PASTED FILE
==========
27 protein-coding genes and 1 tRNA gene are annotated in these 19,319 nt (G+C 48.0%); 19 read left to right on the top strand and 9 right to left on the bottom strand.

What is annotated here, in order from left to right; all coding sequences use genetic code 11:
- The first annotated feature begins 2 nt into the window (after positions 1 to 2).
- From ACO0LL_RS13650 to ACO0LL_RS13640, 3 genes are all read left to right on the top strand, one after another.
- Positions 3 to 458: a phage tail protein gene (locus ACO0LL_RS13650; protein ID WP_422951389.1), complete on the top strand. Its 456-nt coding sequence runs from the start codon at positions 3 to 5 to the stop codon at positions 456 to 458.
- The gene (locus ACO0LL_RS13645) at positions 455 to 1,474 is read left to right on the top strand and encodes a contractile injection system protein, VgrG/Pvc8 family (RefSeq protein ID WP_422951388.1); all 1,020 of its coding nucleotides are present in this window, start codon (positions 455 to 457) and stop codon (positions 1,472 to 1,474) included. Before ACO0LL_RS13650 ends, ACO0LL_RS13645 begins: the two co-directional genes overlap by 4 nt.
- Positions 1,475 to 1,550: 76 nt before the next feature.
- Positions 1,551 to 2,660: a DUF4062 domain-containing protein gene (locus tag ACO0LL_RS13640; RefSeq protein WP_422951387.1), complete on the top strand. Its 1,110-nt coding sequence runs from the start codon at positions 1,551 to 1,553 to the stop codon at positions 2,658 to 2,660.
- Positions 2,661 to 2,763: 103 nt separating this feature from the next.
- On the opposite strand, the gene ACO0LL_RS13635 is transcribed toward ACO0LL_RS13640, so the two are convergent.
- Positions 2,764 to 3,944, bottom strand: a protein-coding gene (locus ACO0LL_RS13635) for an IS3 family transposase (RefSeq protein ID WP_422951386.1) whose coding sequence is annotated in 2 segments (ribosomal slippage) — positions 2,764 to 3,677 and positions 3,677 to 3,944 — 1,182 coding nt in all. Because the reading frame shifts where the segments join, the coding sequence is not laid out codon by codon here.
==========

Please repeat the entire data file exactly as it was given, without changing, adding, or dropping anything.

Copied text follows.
27 protein-coding genes and 1 tRNA gene are annotated in these 19,319 nt (G+C 48.0%); 19 read left to right on the top strand and 9 right to left on the bottom strand.

What is annotated here, in order from left to right; all coding sequences use genetic code 11:
- The first annotated feature begins 2 nt into the window (after positions 1 to 2).
- From ACO0LL_RS13650 to ACO0LL_RS13640, 3 genes are all read left to right on the top strand, one after another.
- Positions 3 to 458: a phage tail protein gene (locus ACO0LL_RS13650; protein ID WP_422951389.1), complete on the top strand. Its 456-nt coding sequence runs from the start codon at positions 3 to 5 to the stop codon at positions 456 to 458.
- The gene (locus ACO0LL_RS13645) at positions 455 to 1,474 is read left to right on the top strand and encodes a contractile injection system protein, VgrG/Pvc8 family (RefSeq protein ID WP_422951388.1); all 1,020 of its coding nucleotides are present in this window, start codon (positions 455 to 457) and stop codon (positions 1,472 to 1,474) included. Before ACO0LL_RS13650 ends, ACO0LL_RS13645 begins: the two co-directional genes overlap by 4 nt.
- Positions 1,475 to 1,550: 76 nt before the next feature.
- Positions 1,551 to 2,660: a DUF4062 domain-containing protein gene (locus tag ACO0LL_RS13640; RefSeq protein WP_422951387.1), complete on the top strand. Its 1,110-nt coding sequence runs from the start codon at positions 1,551 to 1,553 to the stop codon at positions 2,658 to 2,660.
- Positions 2,661 to 2,763: 103 nt separating this feature from the next.
- On the opposite strand, the gene ACO0LL_RS13635 is transcribed toward ACO0LL_RS13640, so the two are convergent.
- Positions 2,764 to 3,944, bottom strand: a protein-coding gene (locus ACO0LL_RS13635) for an IS3 family transposase (RefSeq protein ID WP_422951386.1) whose coding sequence is annotated in 2 segments (ribosomal slippage) — positions 2,764 to 3,677 and positions 3,677 to 3,944 — 1,182 coding nt in all. Because the reading frame shifts where the segments join, the coding sequence is not laid out codon by codon here.